The bitcoin bounce: what comes next?
Markets this year are roiling, uncertainty abounds and the U.S. government has had to step in to rescue two large American banks in recent days. So why is bitcoin, considered among the riskiest bets of them all, rising so fast?
Just months ago, all forms of cryptocurrency appeared to be going up in flames, with bitcoin plunging from almost $50,000 at the start of 2022, to less than $17,000 when 2023 rolled around.
Bitcoin has since soared more than 60% and it climbed another 8% Friday above $27,000, all in an era of mass layoffs in the tech sector and widespread anxiety about stability in the U.S. banking sector.
So what happened?
The pandemic was an era of massive growth for both technology companies and crypto. That surge began to wane in late 2021 as people began to travel, go out to restaurants or catch a show. They spent much less time in front of screens and at the same time, the government stimulus checks that allowed people some financial cushion began to run out. Crypto began to fall in tandem with technology. On top of that, in March 2022, the U.S. Federal Reserve began an aggressive string of rate hikes, its most powerful weapon to fight inflation, which had begun to rise rapidly.
That put bitcoin prices in freefall. Higher interest rates mean that safe assets like Treasurys become more attractive to investors because their yields have increased, dulling the shine of high-growth companies and other assets that carry more risk. That includes bitcoin.
Yet economic data earlier this year seemed to suggest that inflation had peaked, raising the chance that the Fed would ease off on rate hikes, and that was the start of bitcoin's bounce.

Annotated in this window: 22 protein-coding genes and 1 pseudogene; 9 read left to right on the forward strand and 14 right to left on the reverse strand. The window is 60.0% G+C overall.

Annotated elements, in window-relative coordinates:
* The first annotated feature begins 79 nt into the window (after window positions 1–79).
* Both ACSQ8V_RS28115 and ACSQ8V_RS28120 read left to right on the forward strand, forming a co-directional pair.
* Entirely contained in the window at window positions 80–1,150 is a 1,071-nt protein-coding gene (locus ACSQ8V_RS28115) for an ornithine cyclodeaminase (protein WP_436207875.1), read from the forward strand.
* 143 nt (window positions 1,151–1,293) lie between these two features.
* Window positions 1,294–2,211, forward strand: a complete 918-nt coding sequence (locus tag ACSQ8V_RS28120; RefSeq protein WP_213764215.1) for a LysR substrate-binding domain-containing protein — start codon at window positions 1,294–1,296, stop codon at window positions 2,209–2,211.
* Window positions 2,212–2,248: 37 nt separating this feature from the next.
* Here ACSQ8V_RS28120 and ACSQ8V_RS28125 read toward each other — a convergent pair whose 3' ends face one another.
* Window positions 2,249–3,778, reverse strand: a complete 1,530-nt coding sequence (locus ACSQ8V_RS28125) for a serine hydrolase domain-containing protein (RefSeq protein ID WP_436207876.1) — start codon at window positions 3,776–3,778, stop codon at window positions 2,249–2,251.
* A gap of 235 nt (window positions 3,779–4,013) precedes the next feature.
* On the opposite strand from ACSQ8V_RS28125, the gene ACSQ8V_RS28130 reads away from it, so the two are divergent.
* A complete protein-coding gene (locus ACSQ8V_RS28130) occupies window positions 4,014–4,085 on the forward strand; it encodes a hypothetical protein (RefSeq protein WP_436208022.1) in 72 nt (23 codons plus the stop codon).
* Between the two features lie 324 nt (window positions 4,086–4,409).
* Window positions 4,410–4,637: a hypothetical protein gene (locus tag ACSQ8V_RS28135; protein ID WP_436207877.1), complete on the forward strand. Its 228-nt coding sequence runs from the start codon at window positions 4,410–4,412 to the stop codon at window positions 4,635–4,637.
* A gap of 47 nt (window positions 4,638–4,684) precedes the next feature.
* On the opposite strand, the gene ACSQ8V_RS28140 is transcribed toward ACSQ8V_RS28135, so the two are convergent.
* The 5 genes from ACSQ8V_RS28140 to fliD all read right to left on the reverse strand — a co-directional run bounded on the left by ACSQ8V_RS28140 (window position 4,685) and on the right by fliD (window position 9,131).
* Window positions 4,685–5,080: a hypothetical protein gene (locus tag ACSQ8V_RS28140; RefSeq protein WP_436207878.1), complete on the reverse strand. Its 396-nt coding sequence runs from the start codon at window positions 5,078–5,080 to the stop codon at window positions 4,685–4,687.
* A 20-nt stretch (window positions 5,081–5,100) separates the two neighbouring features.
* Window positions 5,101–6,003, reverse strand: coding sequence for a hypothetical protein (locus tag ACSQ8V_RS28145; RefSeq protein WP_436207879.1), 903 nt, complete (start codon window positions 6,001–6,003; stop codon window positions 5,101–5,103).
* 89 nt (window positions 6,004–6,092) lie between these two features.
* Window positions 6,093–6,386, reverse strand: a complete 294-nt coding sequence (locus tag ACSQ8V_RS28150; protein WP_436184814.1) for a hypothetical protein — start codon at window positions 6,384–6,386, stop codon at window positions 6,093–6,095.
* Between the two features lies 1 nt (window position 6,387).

How did the recent bank collapses play into all of this?
The collapse of Silicon Valley Bank and Signature Bank actually fueled investments in bitcoin. In the eyes of Wall Street, a shaky financial system lowered the odds even further that the Fed could continue raising rates, as had been the prevailing expectation as recently as the start of last week, before Silicon Valley Bank blew up.
“As the economy heads towards a recession, the cryptoverse could look more attractive than equities,” wrote Edward Moya of Oanda in a research report. “It appears the downside risks are greater for the S&P 500 than they are for Bitcoin.”
If an investor on Jan. 1 put $100 into bitcoin and $100 in an S&P 500 index fund, the bitcoin investment would have returned $60, compared with a $2 return on the S&P bet.
So will bitcoin keep rising?
All eyes now turn to the Federal Reserve, which meets next week and will make a decision on what to do about its benchmark interest rate.
What the Fed does may not matter at all as far as bitcoin investors are concerned.
“Bitcoin is Dr. Jekyll and Mr. Hyde when it comes to how it reacts to Fed rate expectations,” Moya said. “For most of last year, higher Treasury yields alongside rising Fed rate hike expectations spelled trouble for Bitcoin. Fed rate cut bets are good news for cryptos, but a severe recession should prove troubling for all risky assets, including bitcoin.”
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